Where Do Things Stand After this Weekend?

I woke up this morning ready to write a piece I had cleverly titled, Donald Trump Lives to Lose Another Day, and yet somewhere between my inspiration and my email drafting I see that David French at National Review has stolen my idea, and written a better piece by the same title.  My preference right now is to just offer a brief, objective view of the state of the race in light of the hot mic scandal (I assure Trump fans, this thing taking on the name “hot mic scandal”, instead of some of the alternatives I imagine it could have taken is a good thing for Trump), but also in light of last night’s debate.  My own take on the substance of Trump’s episode was published yesterday by my friends at National Review.

French’s title captures in a nutshell where we are: Trump did well last night in the debate, in the sense that his objective was to get the debate off the embarrassing incident, and to bring the attack to Hillary Clinton.  Trump’s fans surely loved the red meat of a prosecutorial threat, having Bill Clinton’s accusers in the audience, and the whole “hatred in her heart” schtick.  But Trump didn’t need to make his core fans happy last night – I think we know where they stand.  There would, in a perfect world, be two other groups he needed to touch.  One is that demographic of women and millennials he is performing terribly with that just need to see him as potentially credible presidentially.  I think it is safe to say neither this debate or anything else he can/will do will move this needle (and this was true before the hot mic scandal blew up his campaign as well).  But I do think last night stopped the bleeding with the other demographic: The non-Trumpian Republican conservative class who had begrudgingly signed on with him, yet after two weeks of an atrocious first debate, a 3am tweet storm, a slew of bizarro world comments, and of course the video/audio opening the world up to, you know, “locker room talk,” were jumping ship.  If I were a betting man I would say Trump likely halted the narrative of campaign implosion this week, and in that sense last night was a positive for him.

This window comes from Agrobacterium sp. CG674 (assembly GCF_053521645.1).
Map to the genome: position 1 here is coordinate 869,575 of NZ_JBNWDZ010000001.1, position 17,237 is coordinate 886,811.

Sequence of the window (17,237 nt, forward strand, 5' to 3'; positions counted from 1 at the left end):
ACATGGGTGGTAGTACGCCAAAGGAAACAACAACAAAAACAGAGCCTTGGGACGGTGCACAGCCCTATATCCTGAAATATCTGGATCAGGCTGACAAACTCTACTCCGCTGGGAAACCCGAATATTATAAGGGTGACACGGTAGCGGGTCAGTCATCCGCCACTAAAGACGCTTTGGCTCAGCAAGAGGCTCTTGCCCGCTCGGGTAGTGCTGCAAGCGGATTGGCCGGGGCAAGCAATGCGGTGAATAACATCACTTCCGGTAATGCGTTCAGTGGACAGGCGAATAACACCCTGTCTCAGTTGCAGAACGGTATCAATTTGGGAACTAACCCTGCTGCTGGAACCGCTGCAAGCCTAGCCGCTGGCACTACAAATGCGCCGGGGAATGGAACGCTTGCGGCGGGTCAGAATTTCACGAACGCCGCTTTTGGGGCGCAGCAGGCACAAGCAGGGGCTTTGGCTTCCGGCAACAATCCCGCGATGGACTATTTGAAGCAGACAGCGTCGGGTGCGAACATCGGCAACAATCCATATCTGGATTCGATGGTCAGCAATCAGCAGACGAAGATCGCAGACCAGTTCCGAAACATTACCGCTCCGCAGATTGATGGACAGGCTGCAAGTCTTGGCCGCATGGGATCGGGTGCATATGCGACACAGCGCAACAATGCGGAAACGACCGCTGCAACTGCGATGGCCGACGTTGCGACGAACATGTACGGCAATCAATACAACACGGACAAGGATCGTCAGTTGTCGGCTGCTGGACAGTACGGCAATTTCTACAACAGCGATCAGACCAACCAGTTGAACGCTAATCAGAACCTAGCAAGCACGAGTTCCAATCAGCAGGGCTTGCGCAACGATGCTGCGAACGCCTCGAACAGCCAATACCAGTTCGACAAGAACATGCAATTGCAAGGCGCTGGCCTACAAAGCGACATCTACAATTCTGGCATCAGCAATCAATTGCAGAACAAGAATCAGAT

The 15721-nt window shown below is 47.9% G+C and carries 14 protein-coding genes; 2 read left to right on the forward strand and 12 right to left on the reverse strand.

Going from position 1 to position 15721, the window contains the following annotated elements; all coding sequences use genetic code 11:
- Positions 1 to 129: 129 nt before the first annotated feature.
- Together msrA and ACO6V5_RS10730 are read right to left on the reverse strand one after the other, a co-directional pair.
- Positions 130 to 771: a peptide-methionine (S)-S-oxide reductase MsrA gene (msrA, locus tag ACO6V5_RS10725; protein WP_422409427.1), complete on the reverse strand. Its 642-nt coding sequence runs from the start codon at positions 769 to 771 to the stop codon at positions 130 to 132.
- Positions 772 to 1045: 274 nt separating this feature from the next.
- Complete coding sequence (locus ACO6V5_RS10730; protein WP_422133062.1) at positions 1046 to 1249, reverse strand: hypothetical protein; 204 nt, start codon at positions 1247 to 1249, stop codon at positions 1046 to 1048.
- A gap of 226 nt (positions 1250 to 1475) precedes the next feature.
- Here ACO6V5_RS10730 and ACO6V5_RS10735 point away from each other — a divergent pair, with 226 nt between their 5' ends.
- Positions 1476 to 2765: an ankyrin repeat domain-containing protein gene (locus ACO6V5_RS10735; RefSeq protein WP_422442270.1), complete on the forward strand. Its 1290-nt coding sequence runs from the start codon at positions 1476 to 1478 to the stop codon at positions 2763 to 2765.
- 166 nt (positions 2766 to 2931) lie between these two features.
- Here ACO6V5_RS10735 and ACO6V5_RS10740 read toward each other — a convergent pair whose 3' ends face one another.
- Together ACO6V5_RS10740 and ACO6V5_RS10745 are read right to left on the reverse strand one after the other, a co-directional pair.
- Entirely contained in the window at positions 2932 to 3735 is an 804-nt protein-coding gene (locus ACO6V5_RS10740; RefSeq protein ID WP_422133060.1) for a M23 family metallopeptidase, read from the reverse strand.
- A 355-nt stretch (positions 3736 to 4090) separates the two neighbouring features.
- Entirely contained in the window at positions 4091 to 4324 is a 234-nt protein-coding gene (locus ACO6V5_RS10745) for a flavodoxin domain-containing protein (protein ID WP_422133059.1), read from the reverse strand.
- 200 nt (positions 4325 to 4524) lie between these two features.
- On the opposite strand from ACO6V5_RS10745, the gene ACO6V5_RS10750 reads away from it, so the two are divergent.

Can Trump still win?  I think most people know in their hearts and minds the real answer to that question, which is why people on my side of the ideological divide do not answer it with polls, data, or any empirical support for his viability, but rather with reminders of Hillary’s existential threat to the free world.  I get called a snob when I use words like “prescriptive” and “descriptive,” and yet I don’t know how else to focus people on the difference between what is and what ought to be.  My position is very, very clear.  I will celebrate on election night whoever loses.  And I will mourn on election night whoever wins.  Deep down, I believe four years if Trump would assure forty years of Democrat reign.  Also deep down, I think Hillary may not make it through four years herself (she is a walking case for impeachment from dusk till dawn).  But I don’t wish to currently litigate why Republicans should be repulsed by this person our party has nominated, and I assure you the reasons for that go far, far beyond his disdain for marriage fidelity and personal decency.  I am only talking about the “descriptive” – can Trump win – will Trump win – not, should we want him to win.

I think the answer is rather obvious.  If a tape or release appears showing Hillary in a meeting taking a bribe or personally arranging for one of Bill’s friendly female visitors, obviously things could change.  But more or less Hillary has four weeks of running out the clock to do, and all of this was true before the disgusting hot mic incident.  I hate for the facts to get in the way of a little Hillary-hatred, but all of the polls had violently pulled her way and away from Trump well before he showed the world his regard for Melania.  She had opened up a five point lead nationally, and the betting odds now show 81%.  Yep, 81%.  He had pulled close in Colorado and how is getting trounced there again.  And most devastating to Trump, he went from two months of being slightly ahead in Ohio to being down 4%.  He right now leads in no state whatsoever that Romney lost.  Sorry, but you can do what you want with this.  Did I mention this was all before the furniture shopping began?

So why do I think Trump won the debate last night?  Because I think a story about him threatening prosecution of Hillary will help him, not hurt him, despite what leftists like Chuck Todd and Martha Raddutz declare.  And more importantly, I suspect the avalanche of Republican leaders – Senators, Governors, etc. – who jumped off the Trump train Saturday and Sunday – will stop.  My prayer is that any Republican Senator will do whatever they have to in order to win their seat, and I can’t imagine a situation where distancing themselves from Trump would not serve that aim.  That aspect of this election is what we should be spending the bulk of our time with – down ballot ramifications.  Overall, Trump benefitted from a bizarre Hillary strategy last night to mostly just let Trump pillage her, and he benefits from the fact that the bar could not have been lower after debate #1 if he was a third-grader playing limbo.

I do not know where the Senate will be in 30 days.  I do know that these 30 days cannot end quickly enough, and with it the most despicable political period of my lifetime.  In the meantime, brace yourself.  The smart money says, when it comes to leaks and hot mics and all this Jerry Springer stuff, we ain’t seen nuthin’ yet …